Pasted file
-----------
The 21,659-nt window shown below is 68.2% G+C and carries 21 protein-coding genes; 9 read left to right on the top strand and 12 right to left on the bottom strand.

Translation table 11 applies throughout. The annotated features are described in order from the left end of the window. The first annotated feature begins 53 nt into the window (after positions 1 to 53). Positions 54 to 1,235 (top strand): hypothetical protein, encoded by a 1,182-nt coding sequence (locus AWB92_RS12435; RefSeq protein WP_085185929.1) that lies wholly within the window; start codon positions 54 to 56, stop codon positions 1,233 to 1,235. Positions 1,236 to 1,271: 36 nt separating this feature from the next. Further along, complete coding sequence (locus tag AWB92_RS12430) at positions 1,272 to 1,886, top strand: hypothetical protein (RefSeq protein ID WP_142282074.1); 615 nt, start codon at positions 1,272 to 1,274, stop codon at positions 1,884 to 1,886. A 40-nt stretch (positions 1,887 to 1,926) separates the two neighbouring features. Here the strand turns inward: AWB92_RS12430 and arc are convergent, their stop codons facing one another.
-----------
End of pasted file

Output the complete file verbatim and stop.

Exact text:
The 21,659-nt window shown below is 68.2% G+C and carries 21 protein-coding genes; 9 read left to right on the top strand and 12 right to left on the bottom strand.

Translation table 11 applies throughout. The annotated features are described in order from the left end of the window. The first annotated feature begins 53 nt into the window (after positions 1 to 53). Positions 54 to 1,235 (top strand): hypothetical protein, encoded by a 1,182-nt coding sequence (locus AWB92_RS12435; RefSeq protein WP_085185929.1) that lies wholly within the window; start codon positions 54 to 56, stop codon positions 1,233 to 1,235. Positions 1,236 to 1,271: 36 nt separating this feature from the next. Further along, complete coding sequence (locus tag AWB92_RS12430) at positions 1,272 to 1,886, top strand: hypothetical protein (RefSeq protein ID WP_142282074.1); 615 nt, start codon at positions 1,272 to 1,274, stop codon at positions 1,884 to 1,886. A 40-nt stretch (positions 1,887 to 1,926) separates the two neighbouring features. Here the strand turns inward: AWB92_RS12430 and arc are convergent, their stop codons facing one another.